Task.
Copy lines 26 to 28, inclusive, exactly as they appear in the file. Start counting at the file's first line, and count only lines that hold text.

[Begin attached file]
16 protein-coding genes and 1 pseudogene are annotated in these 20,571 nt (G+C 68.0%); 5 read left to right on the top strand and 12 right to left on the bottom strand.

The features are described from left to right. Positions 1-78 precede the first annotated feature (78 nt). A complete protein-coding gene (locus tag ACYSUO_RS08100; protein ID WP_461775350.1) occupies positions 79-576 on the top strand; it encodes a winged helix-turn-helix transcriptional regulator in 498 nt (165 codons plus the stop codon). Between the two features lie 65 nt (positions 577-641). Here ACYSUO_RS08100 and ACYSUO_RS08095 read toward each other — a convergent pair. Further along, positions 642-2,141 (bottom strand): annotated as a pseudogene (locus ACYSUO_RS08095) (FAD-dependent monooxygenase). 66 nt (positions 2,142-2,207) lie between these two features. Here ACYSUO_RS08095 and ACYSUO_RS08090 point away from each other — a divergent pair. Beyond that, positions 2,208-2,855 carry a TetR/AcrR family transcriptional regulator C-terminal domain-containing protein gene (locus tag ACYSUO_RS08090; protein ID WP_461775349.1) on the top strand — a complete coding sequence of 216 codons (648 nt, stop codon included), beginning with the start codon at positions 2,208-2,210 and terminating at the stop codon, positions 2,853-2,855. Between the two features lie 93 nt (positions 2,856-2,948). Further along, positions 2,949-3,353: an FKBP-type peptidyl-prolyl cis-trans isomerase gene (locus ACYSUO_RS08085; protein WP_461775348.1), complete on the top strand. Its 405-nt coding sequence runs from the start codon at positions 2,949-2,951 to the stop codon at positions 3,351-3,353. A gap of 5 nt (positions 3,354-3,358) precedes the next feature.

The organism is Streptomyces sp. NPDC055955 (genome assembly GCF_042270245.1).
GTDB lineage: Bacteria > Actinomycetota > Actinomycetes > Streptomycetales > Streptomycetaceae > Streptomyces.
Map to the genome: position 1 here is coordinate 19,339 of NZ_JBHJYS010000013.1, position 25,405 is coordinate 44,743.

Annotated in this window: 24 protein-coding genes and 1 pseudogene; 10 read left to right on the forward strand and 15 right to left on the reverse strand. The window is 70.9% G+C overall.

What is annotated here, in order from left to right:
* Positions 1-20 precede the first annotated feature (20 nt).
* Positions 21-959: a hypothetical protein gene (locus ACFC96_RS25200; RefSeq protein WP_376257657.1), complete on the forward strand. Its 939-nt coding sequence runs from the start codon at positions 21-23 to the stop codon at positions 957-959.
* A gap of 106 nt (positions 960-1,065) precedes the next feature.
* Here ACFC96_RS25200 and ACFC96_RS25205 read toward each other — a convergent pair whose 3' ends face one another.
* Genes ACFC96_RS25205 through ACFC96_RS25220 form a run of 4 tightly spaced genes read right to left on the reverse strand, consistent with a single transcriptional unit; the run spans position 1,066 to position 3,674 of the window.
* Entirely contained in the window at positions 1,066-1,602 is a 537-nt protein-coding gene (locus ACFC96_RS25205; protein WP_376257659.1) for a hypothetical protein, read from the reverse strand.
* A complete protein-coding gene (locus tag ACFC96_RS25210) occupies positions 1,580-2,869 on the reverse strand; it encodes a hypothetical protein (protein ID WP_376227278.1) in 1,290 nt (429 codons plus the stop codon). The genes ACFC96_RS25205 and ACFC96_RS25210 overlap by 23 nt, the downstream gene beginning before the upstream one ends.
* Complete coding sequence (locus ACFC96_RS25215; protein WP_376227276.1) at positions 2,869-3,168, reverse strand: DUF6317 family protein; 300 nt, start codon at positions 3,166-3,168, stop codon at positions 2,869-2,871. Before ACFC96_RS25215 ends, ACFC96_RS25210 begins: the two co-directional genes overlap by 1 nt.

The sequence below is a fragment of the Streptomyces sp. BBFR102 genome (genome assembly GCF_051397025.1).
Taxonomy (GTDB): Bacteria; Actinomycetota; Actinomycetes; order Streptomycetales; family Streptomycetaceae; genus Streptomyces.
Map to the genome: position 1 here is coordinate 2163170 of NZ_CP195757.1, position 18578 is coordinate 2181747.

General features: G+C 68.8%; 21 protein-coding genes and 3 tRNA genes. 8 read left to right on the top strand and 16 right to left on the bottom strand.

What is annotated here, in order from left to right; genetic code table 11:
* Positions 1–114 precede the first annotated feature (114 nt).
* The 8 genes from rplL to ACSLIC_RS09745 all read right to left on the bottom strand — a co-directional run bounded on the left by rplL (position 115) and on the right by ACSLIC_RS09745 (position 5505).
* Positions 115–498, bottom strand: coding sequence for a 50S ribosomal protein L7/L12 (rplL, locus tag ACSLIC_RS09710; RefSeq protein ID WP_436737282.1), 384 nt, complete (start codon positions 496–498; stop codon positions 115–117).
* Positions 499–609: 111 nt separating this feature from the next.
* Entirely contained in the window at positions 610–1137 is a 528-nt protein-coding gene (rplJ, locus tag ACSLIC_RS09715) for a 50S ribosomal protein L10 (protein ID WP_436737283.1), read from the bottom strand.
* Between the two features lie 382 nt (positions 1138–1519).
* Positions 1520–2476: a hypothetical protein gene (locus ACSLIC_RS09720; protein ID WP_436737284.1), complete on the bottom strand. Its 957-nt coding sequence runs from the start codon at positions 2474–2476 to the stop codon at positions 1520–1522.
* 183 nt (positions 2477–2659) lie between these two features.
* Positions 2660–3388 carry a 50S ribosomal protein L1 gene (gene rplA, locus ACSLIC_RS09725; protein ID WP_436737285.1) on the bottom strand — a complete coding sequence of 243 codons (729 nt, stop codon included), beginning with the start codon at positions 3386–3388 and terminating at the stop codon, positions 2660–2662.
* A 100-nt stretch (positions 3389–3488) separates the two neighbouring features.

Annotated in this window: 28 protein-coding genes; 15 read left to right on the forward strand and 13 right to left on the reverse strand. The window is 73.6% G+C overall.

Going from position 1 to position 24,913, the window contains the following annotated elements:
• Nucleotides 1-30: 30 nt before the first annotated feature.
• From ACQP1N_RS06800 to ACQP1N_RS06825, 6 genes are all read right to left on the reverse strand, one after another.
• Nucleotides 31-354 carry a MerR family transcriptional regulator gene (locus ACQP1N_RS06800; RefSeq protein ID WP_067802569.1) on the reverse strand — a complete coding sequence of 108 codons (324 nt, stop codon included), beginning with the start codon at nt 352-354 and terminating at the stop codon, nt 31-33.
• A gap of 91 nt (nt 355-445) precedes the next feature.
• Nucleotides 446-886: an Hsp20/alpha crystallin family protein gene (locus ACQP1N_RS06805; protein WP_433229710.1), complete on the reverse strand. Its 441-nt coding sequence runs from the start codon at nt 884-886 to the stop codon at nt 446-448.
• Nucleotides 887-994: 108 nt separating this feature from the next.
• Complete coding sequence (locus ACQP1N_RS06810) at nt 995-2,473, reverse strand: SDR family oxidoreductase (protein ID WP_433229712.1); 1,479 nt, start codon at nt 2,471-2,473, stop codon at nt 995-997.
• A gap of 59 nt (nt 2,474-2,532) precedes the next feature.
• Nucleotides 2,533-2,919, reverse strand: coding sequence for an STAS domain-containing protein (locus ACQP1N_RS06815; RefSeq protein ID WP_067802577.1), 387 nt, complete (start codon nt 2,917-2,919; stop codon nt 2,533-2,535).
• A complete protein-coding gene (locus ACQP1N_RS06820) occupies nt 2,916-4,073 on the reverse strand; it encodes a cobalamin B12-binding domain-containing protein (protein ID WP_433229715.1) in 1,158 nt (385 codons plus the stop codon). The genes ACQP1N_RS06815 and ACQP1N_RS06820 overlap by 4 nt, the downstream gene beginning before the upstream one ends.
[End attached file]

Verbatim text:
* Between the two features lie 382 nt (positions 1138–1519).
* Positions 1520–2476: a hypothetical protein gene (locus ACSLIC_RS09720; protein ID WP_436737284.1), complete on the bottom strand. Its 957-nt coding sequence runs from the start codon at positions 2474–2476 to the stop codon at positions 1520–1522.
* 183 nt (positions 2477–2659) lie between these two features.